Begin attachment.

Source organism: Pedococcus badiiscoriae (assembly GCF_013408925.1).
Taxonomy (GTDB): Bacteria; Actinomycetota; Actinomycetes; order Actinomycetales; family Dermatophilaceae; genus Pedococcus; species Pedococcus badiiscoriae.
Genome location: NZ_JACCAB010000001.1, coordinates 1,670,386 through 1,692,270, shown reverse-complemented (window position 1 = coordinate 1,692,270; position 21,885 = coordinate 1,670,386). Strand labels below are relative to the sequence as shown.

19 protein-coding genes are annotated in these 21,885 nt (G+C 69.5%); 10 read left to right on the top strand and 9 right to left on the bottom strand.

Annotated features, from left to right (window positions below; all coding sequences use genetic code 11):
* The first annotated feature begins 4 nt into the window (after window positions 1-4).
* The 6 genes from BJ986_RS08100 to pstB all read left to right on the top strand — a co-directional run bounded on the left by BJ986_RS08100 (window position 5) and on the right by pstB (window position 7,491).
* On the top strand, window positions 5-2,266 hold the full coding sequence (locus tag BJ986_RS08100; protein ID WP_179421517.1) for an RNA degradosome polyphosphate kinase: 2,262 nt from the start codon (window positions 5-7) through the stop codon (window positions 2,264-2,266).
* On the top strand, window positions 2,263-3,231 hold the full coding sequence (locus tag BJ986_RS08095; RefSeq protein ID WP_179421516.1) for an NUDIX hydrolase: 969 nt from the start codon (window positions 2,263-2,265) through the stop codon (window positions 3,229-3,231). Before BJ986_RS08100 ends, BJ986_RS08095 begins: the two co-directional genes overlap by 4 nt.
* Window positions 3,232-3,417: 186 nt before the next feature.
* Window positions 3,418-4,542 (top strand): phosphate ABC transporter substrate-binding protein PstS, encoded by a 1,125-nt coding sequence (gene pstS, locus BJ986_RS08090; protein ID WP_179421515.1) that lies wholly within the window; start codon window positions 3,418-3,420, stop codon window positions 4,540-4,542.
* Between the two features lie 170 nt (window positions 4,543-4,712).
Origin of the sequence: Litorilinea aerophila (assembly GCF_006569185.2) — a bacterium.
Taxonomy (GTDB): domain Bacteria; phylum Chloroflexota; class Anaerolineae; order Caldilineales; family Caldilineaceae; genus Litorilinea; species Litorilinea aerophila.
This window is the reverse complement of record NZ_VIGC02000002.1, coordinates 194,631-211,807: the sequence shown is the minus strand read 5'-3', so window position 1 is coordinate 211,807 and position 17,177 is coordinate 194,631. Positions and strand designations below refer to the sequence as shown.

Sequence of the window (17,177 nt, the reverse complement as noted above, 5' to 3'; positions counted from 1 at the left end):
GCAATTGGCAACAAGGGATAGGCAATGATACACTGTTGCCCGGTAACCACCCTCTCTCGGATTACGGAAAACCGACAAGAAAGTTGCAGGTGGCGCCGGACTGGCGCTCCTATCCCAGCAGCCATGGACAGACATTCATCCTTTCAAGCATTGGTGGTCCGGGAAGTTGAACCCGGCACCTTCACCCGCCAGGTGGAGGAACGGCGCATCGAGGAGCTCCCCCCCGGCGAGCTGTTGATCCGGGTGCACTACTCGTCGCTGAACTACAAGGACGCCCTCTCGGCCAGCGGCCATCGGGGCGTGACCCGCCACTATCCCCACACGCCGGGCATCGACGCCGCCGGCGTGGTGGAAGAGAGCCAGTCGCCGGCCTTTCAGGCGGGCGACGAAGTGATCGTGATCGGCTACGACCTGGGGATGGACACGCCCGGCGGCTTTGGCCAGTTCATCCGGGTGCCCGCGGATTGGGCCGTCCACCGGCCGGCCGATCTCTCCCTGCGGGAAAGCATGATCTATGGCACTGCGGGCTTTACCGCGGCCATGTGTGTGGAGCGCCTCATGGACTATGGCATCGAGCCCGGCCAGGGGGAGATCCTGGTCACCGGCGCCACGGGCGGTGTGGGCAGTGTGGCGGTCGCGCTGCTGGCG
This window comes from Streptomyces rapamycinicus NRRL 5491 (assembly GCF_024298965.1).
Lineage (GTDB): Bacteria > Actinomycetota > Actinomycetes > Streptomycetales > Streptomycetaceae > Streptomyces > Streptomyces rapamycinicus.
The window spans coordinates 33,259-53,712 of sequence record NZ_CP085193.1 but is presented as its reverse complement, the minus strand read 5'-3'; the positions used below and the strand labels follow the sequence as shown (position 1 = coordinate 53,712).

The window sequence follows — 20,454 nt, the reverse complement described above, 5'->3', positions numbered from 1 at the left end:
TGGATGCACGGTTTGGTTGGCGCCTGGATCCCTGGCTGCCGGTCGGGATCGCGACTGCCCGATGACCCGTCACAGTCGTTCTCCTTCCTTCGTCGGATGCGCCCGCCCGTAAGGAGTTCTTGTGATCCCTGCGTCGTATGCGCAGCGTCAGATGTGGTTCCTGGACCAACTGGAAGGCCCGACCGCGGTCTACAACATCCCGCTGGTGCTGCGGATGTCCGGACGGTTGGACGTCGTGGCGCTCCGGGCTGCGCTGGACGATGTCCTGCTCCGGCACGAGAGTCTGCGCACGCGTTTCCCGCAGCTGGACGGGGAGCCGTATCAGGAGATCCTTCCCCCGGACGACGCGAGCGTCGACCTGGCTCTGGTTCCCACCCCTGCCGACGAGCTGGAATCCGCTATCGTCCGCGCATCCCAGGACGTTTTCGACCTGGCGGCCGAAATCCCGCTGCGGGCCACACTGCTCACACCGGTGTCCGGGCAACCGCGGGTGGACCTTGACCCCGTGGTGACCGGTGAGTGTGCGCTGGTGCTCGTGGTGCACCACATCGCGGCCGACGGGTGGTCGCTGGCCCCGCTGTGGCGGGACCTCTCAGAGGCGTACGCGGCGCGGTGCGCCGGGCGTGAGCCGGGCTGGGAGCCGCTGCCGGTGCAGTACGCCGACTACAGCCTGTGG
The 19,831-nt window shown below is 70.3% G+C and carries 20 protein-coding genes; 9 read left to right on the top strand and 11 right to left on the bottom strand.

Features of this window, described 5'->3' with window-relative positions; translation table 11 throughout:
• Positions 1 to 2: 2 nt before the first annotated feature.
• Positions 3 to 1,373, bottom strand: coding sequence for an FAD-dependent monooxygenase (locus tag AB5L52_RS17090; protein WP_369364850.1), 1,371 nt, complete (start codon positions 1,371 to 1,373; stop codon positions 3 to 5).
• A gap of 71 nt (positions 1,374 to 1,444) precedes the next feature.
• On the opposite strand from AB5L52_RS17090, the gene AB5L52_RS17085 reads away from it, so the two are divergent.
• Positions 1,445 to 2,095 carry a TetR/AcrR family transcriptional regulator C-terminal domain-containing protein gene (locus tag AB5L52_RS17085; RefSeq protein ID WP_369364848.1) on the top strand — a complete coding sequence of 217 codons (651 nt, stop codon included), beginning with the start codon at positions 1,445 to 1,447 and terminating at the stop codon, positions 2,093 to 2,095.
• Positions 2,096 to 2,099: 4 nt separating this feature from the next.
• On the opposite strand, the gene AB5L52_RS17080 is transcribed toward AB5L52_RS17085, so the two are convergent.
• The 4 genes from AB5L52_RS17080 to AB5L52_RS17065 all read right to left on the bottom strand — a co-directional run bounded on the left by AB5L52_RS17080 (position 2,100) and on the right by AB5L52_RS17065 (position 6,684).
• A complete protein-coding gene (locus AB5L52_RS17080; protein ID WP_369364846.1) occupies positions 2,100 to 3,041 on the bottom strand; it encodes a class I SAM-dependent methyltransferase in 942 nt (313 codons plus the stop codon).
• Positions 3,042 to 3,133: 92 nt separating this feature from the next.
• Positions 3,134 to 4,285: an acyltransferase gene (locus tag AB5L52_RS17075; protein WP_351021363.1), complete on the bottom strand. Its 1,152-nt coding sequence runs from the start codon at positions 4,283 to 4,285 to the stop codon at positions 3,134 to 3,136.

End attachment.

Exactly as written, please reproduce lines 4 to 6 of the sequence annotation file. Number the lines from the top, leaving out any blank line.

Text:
19 protein-coding genes are annotated in these 21,885 nt (G+C 69.5%); 10 read left to right on the top strand and 9 right to left on the bottom strand.

Annotated features, from left to right (window positions below; all coding sequences use genetic code 11):
* The first annotated feature begins 4 nt into the window (after window positions 1-4).